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Movement Patterns

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Movement Patterns

Last post I talked about making a change...interrupting the pain...move better.  Today, I will introduce some basic movement patterns that we should all be able to perform.  Before I go into all of them, I want you to be critcial of yourself.  Don't start by saying, "I've never had good balance" or "I've never been very flexible" or whatever.  These are all foundational movements that we could once perform (even if it was when we were small children).

Now, I will say, that our pasts have a cumulative effect on our bodies - past injuries, jobs, stresses, lifestyles, etc.  So, you MAY be accurate in your self-assessment of your movement abilities, but don't judge too can always move better. Don't let age be a deterrent, either.  We all know older individuals who move fantastically and younger individuals who move poorly.

So, here is the test - Can you move in these patterns fully without pain?

  • Touch your chin to your chest (without opening your mouth)
  • Look up until your face is parallel with the ceiling (without arching your back)
  • Stand on one leg with your hip and knee flexed to 90 degrees for 10 seconds.  If so, can you do it with your eyes closed?
  • Rotate your trunk until you can look behind you to both sides equally
  • Bend forward and touch your toes (without bending your knees and with your spine curving normally throughout)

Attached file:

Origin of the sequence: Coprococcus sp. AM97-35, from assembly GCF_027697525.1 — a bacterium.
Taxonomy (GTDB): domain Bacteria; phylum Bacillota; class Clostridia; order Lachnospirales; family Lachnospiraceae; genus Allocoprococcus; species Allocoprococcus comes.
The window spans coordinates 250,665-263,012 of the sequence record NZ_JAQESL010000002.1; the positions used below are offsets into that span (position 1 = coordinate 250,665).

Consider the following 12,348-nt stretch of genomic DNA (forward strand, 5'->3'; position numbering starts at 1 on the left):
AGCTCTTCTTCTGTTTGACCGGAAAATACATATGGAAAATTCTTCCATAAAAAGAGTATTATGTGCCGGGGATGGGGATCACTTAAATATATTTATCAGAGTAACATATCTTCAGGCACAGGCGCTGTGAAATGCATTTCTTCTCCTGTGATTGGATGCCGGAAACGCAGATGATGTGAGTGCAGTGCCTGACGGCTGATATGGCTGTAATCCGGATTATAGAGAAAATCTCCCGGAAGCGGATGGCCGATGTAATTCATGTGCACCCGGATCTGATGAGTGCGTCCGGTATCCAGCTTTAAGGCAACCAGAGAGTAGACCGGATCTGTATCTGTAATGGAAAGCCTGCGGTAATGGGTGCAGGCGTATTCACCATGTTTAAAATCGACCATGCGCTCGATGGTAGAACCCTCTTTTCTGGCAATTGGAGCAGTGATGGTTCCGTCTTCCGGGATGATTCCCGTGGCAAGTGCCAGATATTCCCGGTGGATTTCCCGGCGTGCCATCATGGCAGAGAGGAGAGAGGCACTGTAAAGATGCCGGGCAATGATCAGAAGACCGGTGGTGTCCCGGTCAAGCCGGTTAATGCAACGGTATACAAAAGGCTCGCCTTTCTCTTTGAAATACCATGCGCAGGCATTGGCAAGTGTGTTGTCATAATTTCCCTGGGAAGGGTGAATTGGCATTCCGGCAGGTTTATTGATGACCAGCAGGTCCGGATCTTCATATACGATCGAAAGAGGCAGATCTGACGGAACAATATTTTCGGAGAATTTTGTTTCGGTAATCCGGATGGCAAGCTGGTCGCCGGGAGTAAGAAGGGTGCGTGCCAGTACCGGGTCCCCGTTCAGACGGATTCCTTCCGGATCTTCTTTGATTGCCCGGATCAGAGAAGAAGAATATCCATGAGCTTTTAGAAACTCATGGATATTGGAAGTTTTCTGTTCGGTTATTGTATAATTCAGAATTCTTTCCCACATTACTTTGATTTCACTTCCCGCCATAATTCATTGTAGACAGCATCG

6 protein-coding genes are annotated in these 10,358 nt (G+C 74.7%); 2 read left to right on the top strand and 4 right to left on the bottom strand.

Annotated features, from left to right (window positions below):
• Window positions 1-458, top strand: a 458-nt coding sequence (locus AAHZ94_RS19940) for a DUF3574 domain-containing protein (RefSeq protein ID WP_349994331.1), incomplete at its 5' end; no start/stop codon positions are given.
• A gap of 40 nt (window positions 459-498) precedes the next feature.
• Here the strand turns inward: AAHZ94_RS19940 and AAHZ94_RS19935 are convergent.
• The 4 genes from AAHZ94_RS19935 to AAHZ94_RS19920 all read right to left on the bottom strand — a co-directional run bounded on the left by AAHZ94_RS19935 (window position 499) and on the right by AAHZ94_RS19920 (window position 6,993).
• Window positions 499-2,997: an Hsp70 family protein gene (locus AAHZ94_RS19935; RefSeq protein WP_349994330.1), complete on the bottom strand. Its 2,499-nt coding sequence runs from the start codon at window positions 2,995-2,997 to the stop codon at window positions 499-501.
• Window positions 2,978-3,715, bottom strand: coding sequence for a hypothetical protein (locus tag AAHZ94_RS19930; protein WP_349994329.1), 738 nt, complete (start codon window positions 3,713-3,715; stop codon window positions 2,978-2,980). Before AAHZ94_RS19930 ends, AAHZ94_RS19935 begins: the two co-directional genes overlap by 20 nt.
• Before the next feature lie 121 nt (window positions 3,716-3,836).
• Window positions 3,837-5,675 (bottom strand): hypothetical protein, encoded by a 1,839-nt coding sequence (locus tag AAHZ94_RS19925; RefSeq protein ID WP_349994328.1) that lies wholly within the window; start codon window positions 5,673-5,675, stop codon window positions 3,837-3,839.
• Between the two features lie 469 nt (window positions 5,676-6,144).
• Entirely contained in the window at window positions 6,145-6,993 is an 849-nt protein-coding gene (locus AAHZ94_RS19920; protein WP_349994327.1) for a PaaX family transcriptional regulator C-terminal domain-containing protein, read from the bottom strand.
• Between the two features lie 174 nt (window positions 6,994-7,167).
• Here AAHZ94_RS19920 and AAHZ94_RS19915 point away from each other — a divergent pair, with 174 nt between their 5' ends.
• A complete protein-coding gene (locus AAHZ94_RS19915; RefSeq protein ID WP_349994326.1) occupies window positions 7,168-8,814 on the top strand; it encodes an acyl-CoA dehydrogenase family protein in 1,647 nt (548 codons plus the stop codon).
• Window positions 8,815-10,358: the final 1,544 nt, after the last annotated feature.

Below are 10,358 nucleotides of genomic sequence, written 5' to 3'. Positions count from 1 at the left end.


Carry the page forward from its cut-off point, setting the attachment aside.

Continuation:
• Extend backwards until your shoulder blades move past your heels but also with the front of your pelvis passing your toes
  • Squat down so your knees go below parallel, arms do not move forward past the toes, and the back is in the same angle as your tibias (lower leg bones)

These are foundational - if they cause pain, this is abnormal.  Pain with just moving is a concern.  Don't dismiss the presence of pain.  Pain with simple movements can indicate any number of things:  There might be a mechanical barrier. Possibility of some sort of underlying pathology.  You might just compensate when you move due to muscle imbalance, tightness, or instability.  But, before looking further into any of those things, try to interrupt the pain cycle.  Start by moving out of dysfunction.  If one of these patterns causes pain, DO NOT keep moving into it.  In other words, don't keep doing the things that are causing you pain.  Period.  However, if you don't have pain but can't move through basic patterns, these are the patterns to focus on.  PLEASE MOVE.

I know this seems like a lot of dynamic movements.  It is.  I am trying to give you a baseline of your whole body (except the shoulder for now).  It is oversimplified but is still involved enough to check yourself.  Again, it is the foundation.  I will attempt to break down each pattern further in upcoming posts and address dysfunction as well as pain. Until then, work on moving better!

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